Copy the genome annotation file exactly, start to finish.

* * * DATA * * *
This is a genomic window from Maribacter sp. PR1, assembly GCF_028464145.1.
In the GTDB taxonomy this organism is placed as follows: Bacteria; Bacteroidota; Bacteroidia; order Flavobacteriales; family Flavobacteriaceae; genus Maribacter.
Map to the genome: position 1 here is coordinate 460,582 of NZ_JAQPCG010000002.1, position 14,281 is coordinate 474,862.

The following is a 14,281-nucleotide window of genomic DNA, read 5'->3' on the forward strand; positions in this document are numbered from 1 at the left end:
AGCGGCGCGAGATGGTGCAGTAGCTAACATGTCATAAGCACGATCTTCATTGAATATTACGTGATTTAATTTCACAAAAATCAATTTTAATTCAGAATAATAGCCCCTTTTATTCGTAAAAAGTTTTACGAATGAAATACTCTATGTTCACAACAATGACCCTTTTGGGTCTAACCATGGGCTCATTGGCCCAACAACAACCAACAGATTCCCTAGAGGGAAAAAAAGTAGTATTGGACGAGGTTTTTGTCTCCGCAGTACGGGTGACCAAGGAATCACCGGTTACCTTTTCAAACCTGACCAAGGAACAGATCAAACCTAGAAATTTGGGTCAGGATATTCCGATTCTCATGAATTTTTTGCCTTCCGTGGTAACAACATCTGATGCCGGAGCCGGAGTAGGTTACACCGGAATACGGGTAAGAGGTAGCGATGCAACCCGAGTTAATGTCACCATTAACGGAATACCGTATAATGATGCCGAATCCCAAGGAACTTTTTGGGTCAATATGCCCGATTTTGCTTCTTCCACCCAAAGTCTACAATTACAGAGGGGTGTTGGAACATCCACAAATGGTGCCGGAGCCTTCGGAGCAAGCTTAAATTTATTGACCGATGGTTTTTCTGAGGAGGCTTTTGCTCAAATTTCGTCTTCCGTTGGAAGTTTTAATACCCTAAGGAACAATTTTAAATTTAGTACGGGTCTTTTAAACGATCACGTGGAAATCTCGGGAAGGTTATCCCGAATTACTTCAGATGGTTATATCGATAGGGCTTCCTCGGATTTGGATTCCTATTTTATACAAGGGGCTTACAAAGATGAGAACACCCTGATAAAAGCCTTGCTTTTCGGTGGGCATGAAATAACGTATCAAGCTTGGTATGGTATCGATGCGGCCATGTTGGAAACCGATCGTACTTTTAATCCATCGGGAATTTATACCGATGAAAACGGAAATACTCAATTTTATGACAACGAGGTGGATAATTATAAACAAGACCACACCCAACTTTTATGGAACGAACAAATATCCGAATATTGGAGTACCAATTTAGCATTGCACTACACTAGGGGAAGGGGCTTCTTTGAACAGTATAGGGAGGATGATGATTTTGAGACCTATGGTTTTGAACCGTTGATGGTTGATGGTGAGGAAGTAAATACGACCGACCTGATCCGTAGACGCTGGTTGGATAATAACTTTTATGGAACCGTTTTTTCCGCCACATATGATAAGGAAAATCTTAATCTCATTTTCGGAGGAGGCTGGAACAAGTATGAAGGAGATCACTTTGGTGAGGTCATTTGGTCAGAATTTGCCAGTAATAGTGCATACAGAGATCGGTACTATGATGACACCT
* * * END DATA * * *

This is a genomic window from Maribacter sp. PR1, assembly GCF_028464145.1.
In the GTDB taxonomy this organism is placed as follows: Bacteria; Bacteroidota; Bacteroidia; order Flavobacteriales; family Flavobacteriaceae; genus Maribacter.
Map to the genome: position 1 here is coordinate 460,582 of NZ_JAQPCG010000002.1, position 14,281 is coordinate 474,862.

The following is a 14,281-nucleotide window of genomic DNA, read 5'->3' on the forward strand; positions in this document are numbered from 1 at the left end:
AGCGGCGCGAGATGGTGCAGTAGCTAACATGTCATAAGCACGATCTTCATTGAATATTACGTGATTTAATTTCACAAAAATCAATTTTAATTCAGAATAATAGCCCCTTTTATTCGTAAAAAGTTTTACGAATGAAATACTCTATGTTCACAACAATGACCCTTTTGGGTCTAACCATGGGCTCATTGGCCCAACAACAACCAACAGATTCCCTAGAGGGAAAAAAAGTAGTATTGGACGAGGTTTTTGTCTCCGCAGTACGGGTGACCAAGGAATCACCGGTTACCTTTTCAAACCTGACCAAGGAACAGATCAAACCTAGAAATTTGGGTCAGGATATTCCGATTCTCATGAATTTTTTGCCTTCCGTGGTAACAACATCTGATGCCGGAGCCGGAGTAGGTTACACCGGAATACGGGTAAGAGGTAGCGATGCAACCCGAGTTAATGTCACCATTAACGGAATACCGTATAATGATGCCGAATCCCAAGGAACTTTTTGGGTCAATATGCCCGATTTTGCTTCTTCCACCCAAAGTCTACAATTACAGAGGGGTGTTGGAACATCCACAAATGGTGCCGGAGCCTTCGGAGCAAGCTTAAATTTATTGACCGATGGTTTTTCTGAGGAGGCTTTTGCTCAAATTTCGTCTTCCGTTGGAAGTTTTAATACCCTAAGGAACAATTTTAAATTTAGTACGGGTCTTTTAAACGATCACGTGGAAATCTCGGGAAGGTTATCCCGAATTACTTCAGATGGTTATATCGATAGGGCTTCCTCGGATTTGGATTCCTATTTTATACAAGGGGCTTACAAAGATGAGAACACCCTGATAAAAGCCTTGCTTTTCGGTGGGCATGAAATAACGTATCAAGCTTGGTATGGTATCGATGCGGCCATGTTGGAAACCGATCGTACTTTTAATCCATCGGGAATTTATACCGATGAAAACGGAAATACTCAATTTTATGACAACGAGGTGGATAATTATAAACAAGACCACACCCAACTTTTATGGAACGAACAAATATCCGAATATTGGAGTACCAATTTAGCATTGCACTACACTAGGGGAAGGGGCTTCTTTGAACAGTATAGGGAGGATGATGATTTTGAGACCTATGGTTTTGAACCGTTGATGGTTGATGGTGAGGAAGTAAATACGACCGACCTGATCCGTAGACGCTGGTTGGATAATAACTTTTATGGAACCGTTTTTTCCGCCACATATGATAAGGAAAATCTTAATCTCATTTTCGGAGGAGGCTGGAACAAGTATGAAGGAGATCACTTTGGTGAGGTCATTTGGTCAGAATTTGCCAGTAATAGTGCATACAGAGATCGGTACTATGATGACACCT